Nishmat's Women’s Health and HalachaIn memory of Chaya Mirel bat R' Avraham

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Irregular spotting

30 April, 2019

Question:

I have been having irregular spotting between periods. I’ve had a minor surgery to figure out what was wrong. It seems I have an unusually shaped uterus and have been told because of its shape it tends to shed its lining long after my period is actually over. So after 4-5 days when I check I am good. But then 3 days later I suddenly have brown. And even when my Rav said it was ok, half way through the days after the mikvah and sometimes after intercourse I still am shedding. I’m not sure what to do. It’s frustrating and I’m always scared I will be violating the laws of Niddah.

Any ideas on how to fix it? Or how to avoid making a Niddah mistake?


Answer:

Given your situation, we strongly recommend reviewing the laws of staining. It is important to remember that not all stains will render a woman niddah nor invalidate the clean days. See our article on stains for more details.

While tehorah, you should wear colored underwear (or disposable pantyliners) and wait 15 seconds after urinating before wiping. After intercourse you should wait a few minutes before getting up and/or wiping yourselves, and do not look for any staining. Be sure to use colored sheets and towels to avoid finding problematic stains.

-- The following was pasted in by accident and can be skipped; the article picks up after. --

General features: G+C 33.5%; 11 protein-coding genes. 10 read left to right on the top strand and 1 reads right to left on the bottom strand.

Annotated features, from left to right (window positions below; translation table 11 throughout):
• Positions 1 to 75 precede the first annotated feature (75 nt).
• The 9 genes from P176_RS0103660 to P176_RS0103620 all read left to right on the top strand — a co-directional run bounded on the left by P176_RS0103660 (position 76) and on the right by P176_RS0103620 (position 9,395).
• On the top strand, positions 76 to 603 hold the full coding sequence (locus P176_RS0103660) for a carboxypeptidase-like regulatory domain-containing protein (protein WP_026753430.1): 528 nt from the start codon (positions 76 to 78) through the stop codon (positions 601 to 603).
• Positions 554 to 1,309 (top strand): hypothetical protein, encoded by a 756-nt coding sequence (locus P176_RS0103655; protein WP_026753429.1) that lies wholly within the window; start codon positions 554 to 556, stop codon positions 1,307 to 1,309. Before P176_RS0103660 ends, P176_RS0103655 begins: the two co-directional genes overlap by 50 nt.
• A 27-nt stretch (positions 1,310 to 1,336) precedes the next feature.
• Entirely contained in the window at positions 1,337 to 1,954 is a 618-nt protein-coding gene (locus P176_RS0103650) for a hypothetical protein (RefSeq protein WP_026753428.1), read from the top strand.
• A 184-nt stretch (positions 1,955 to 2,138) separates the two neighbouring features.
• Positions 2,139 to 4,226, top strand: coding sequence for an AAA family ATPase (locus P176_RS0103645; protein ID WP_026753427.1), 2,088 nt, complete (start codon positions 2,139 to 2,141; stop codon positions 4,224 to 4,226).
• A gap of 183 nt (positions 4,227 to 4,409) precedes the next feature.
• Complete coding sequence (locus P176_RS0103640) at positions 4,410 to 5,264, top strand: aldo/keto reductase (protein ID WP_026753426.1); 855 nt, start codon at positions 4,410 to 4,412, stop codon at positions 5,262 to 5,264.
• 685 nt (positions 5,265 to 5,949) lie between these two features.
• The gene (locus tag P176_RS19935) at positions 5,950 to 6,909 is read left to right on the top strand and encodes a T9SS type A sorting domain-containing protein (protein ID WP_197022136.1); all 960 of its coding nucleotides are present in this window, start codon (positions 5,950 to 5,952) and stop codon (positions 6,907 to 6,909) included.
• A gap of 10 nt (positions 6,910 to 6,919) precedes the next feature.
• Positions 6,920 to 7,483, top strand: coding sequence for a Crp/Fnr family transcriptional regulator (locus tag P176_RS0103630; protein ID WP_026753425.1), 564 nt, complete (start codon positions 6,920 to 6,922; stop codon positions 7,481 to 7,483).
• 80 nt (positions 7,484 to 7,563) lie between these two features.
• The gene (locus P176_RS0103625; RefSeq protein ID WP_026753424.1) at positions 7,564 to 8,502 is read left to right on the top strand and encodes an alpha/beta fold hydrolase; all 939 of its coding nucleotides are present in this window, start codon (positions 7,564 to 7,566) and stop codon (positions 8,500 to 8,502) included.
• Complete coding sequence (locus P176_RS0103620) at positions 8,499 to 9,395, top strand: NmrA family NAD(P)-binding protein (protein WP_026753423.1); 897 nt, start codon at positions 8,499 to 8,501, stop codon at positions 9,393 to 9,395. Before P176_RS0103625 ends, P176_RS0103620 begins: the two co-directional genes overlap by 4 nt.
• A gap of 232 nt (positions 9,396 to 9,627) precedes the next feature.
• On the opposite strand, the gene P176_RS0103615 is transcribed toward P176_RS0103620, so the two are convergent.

During the clean days, you should change your white underwear more frequently to prevent any staining from accumulating to the size of a gris. You may reduce the number of bedikot to the hefsek taharah, and one bedikah each on days 1, 7, and one of the intermediate clean days (a day that you are less likely to experience staining). You should bring any questionable stains to your rabbi for evaluation. Do not assume a stained bedikah will invalidate the clean days; there are many shades of brown that are acceptable.

You can ask your doctor if there are ways of reducing this irregular staining. Please ask if trying bioflavonoids (1000mg, 3x/day while staining) or ibuprofen may help reduce extended staining.

Please feel free to get back to us with any further questions.

B’hatzlacha!


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